Graham Taps Eldest Son to Succeed Him : Leadership: The evangelist names Franklin, 43, to new position, and he would take over if his father became incapacitated. The younger Graham has a troubled history.
Ending years of speculation over who will take over the nation’s most coveted evangelical pulpit, the Rev. Billy Graham has announced that his eldest son, Franklin, will be his eventual successor.
Franklin Graham--the evangelist’s “prodigal son,” who drank, fought and was expelled from college before a religious conversion 21 years ago--has been elected to the new position of first vice chairman of the Billy Graham Evangelistic Assn., with the right of succession should his father become incapacitated.
The 77-year-old Graham--who once said only God can choose his successor--suffers from Parkinson’s disease, but said he will continue as chairman and chief executive of the organization he founded in 1950.
After a decade of deflecting questions about successors, the evangelist said of his son’s selection: “As a father I am both proud of his capacity for leadership and humbled in gratitude for the Lord’s blessing on him.”
Franklin Graham’s selection was not unexpected, but in his younger years he had seemed an unlikely prospect to inherit the mantle of the world’s best-known Christian evangelist, the confidant of presidents and perennial member of the Gallup Poll’s list of the world’s most admired men.
As a teen-ager and young adult, Franklin Graham rebelled against his famous father. In his autobiography--published earlier this year and titled “Rebel With a Cause: Finally Comfortable Being Graham"--he recounts a youth “marred by smoking, drinking, fighting, confrontations with the police, and eventually expulsion” from LeTourneau College in Longview, Tex., where his father had used his influence to get him admitted.
“Being the son of Billy Graham had given me advantages,” wrote Franklin Graham, now 43. “But it had its downside as well. If I screwed up, the book would be thrown at me a little harder. . . . People expected me to be some kind of example and would hold me to a higher standard.”
At 22, he reported having a religious experience in Jerusalem that changed his life. Then in 1978 he joined the board of Samaritan’s Purse, a mission organization.
When he joined the ministry, the younger Graham at first “suffered some credibility problems because of his past,” said Stephen Winzenburg, a communications professor at Grand View College in Des Moines, Iowa, who has tracked the Graham ministry for 15 years.
“But he was taken under the ministry’s wing and has been well groomed to succeed his father,” Winzenburg said. “His credibility problems are behind him.”
While the elder Graham is an ordained Southern Baptist minister, Franklin Graham received his ordination from the board of elders of Grace Community Church, a nondenominational evangelical Christian congregation in Tempe, Ariz.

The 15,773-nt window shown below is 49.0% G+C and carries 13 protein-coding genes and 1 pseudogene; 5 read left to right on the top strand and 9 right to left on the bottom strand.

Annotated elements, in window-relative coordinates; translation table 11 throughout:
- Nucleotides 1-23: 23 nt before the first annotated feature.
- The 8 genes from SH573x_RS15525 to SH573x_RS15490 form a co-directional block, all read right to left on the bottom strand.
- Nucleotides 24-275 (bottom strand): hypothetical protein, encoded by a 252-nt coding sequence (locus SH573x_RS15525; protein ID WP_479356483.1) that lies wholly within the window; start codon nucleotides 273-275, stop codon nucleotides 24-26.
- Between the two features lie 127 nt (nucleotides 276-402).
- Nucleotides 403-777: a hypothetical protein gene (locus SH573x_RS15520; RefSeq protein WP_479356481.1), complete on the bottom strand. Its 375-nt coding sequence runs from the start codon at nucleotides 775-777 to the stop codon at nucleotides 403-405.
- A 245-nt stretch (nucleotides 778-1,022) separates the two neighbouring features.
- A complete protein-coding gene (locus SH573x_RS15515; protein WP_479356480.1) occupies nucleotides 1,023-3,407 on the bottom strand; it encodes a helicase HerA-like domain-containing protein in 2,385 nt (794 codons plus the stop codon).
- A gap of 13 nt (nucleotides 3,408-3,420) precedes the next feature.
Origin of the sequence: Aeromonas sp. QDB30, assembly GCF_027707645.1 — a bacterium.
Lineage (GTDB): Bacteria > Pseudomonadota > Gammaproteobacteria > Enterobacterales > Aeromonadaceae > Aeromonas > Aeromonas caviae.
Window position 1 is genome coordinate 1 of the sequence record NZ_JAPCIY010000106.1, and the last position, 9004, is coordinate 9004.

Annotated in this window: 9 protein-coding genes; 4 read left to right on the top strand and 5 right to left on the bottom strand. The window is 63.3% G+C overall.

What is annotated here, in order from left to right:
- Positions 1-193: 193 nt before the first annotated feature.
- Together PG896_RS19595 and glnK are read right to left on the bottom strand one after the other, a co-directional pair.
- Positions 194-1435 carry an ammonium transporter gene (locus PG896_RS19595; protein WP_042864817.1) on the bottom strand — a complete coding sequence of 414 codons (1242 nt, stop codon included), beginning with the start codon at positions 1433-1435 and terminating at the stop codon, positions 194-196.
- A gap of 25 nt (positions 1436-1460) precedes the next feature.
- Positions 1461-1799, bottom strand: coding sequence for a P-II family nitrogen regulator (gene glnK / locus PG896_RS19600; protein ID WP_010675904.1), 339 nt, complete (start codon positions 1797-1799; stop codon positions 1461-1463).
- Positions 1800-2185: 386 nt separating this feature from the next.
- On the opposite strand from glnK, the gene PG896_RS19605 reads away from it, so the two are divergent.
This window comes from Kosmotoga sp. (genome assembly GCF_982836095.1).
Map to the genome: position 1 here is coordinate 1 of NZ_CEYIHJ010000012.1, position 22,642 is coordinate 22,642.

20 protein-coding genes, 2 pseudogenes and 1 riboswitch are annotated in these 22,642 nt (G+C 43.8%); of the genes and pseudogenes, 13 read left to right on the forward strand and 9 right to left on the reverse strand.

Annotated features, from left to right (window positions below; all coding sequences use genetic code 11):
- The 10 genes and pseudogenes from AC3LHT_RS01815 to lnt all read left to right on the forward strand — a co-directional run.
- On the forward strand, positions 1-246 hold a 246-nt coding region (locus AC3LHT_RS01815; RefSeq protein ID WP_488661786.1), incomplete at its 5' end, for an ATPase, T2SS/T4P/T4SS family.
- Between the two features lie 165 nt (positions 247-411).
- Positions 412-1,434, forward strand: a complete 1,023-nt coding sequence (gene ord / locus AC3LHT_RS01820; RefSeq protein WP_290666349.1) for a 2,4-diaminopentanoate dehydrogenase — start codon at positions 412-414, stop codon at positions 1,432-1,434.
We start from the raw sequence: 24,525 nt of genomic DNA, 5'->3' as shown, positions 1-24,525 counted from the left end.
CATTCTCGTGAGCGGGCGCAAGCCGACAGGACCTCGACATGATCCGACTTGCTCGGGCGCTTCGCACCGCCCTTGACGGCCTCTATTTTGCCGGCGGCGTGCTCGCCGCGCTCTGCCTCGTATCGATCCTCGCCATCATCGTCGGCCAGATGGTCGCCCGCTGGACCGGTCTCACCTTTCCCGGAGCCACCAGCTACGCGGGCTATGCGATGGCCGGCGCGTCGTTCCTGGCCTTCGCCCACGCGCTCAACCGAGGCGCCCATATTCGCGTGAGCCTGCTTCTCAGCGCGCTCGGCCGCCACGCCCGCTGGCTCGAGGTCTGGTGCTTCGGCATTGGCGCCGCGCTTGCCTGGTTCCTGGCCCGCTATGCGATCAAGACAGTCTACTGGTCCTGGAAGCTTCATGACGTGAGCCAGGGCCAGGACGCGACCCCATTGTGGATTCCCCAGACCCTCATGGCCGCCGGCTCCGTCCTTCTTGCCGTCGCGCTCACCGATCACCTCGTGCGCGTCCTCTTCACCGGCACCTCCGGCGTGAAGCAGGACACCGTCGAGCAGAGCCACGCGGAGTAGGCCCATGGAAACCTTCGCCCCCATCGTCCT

Also unlike his father, Franklin Graham is closely identified with what Winzenburg termed “the social gospel of providing direct help to those in immediate need.”
Once he takes over, Winzenburg said, the younger Graham can be expected to incorporate his emphasis on Christian relief work into the message of the Billy Graham Evangelistic Assn., which, under his father, has stayed close to the basic soul-saving message of traditional evangelism.
In recent years, Franklin Graham has been preaching as an evangelist, addressing more than 200,000 people at nine crusades in the United States and Canada this year. He appeared with his father for the first time at an October crusade in Saskatoon, Canada.
He will continue as director of Samaritan’s Purse and World Medical Mission, an organization he helped found.
The younger Graham said he is committed to doing whatever he can to support his father and “take some of the responsibility off of his shoulders.”
Other names that had been mentioned as possible successors to Graham included Jim Wilson, the son of his longtime right-hand man, T.W. Wilson, and Luis Palau, a mass crusade evangelist based in Portland, Ore.
Some leading evangelicals have expressed doubts that anyone can replace Billy Graham, no matter who winds up heading his $100-million-a-year enterprises.
“I think it’s impossible, because there’s only one Billy Graham, and when he’s gone, he’s gone,” the Rev. Billy Melvin, former executive director of the National Assn. of Evangelicals, once said. “God doesn’t work in clones.”
And it is unclear whether the younger Graham--whose full name is William Franklin Graham III--will be able to command the audiences that his father consistently attracts, said John C. Green, director of the Bliss Institute of Applied Politics at the University of Akron in Ohio.
“Once Billy is out and the ministry loses its star, the person who put it on top, the ministry could fall on hard times,” Green said.
The elder Graham--whose Parkinson’s disease is controlled by medication--has crusades planned for next year in Australia, New Zealand, Minneapolis and Charlotte, N.C.